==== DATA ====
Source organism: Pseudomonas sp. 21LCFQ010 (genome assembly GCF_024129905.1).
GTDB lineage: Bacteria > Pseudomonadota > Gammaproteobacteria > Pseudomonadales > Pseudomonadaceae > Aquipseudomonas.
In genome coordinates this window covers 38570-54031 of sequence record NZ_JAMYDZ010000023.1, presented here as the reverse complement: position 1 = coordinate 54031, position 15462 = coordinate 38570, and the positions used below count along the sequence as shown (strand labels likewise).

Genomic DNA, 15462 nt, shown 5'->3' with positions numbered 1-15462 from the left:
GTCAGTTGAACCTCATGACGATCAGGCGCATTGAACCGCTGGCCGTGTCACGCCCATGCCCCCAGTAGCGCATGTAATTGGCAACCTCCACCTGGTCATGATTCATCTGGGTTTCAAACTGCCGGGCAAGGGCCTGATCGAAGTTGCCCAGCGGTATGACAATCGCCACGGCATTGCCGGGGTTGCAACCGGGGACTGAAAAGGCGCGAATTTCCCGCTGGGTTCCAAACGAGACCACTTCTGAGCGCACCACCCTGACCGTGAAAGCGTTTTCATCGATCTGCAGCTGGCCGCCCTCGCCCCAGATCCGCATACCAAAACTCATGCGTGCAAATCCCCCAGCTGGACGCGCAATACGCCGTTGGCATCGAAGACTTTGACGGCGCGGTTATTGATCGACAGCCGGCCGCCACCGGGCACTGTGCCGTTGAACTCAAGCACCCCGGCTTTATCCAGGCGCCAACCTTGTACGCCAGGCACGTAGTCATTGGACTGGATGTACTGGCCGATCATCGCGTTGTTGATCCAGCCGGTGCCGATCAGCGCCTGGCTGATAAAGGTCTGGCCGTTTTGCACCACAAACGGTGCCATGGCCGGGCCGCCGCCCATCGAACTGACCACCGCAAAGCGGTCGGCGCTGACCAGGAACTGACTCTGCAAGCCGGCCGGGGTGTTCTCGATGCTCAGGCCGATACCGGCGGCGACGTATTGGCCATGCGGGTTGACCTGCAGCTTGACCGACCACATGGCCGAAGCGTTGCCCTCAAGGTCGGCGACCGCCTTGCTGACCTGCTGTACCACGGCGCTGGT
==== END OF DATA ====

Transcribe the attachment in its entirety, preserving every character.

Source organism: Pseudomonas sp. 21LCFQ010 (genome assembly GCF_024129905.1).
GTDB lineage: Bacteria > Pseudomonadota > Gammaproteobacteria > Pseudomonadales > Pseudomonadaceae > Aquipseudomonas.
In genome coordinates this window covers 38570-54031 of sequence record NZ_JAMYDZ010000023.1, presented here as the reverse complement: position 1 = coordinate 54031, position 15462 = coordinate 38570, and the positions used below count along the sequence as shown (strand labels likewise).

Genomic DNA, 15462 nt, shown 5'->3' with positions numbered 1-15462 from the left:
GTCAGTTGAACCTCATGACGATCAGGCGCATTGAACCGCTGGCCGTGTCACGCCCATGCCCCCAGTAGCGCATGTAATTGGCAACCTCCACCTGGTCATGATTCATCTGGGTTTCAAACTGCCGGGCAAGGGCCTGATCGAAGTTGCCCAGCGGTATGACAATCGCCACGGCATTGCCGGGGTTGCAACCGGGGACTGAAAAGGCGCGAATTTCCCGCTGGGTTCCAAACGAGACCACTTCTGAGCGCACCACCCTGACCGTGAAAGCGTTTTCATCGATCTGCAGCTGGCCGCCCTCGCCCCAGATCCGCATACCAAAACTCATGCGTGCAAATCCCCCAGCTGGACGCGCAATACGCCGTTGGCATCGAAGACTTTGACGGCGCGGTTATTGATCGACAGCCGGCCGCCACCGGGCACTGTGCCGTTGAACTCAAGCACCCCGGCTTTATCCAGGCGCCAACCTTGTACGCCAGGCACGTAGTCATTGGACTGGATGTACTGGCCGATCATCGCGTTGTTGATCCAGCCGGTGCCGATCAGCGCCTGGCTGATAAAGGTCTGGCCGTTTTGCACCACAAACGGTGCCATGGCCGGGCCGCCGCCCATCGAACTGACCACCGCAAAGCGGTCGGCGCTGACCAGGAACTGACTCTGCAAGCCGGCCGGGGTGTTCTCGATGCTCAGGCCGATACCGGCGGCGACGTATTGGCCATGCGGGTTGACCTGCAGCTTGACCGACCACATGGCCGAAGCGTTGCCCTCAAGGTCGGCGACCGCCTTGCTGACCTGCTGTACCACGGCGCTGGT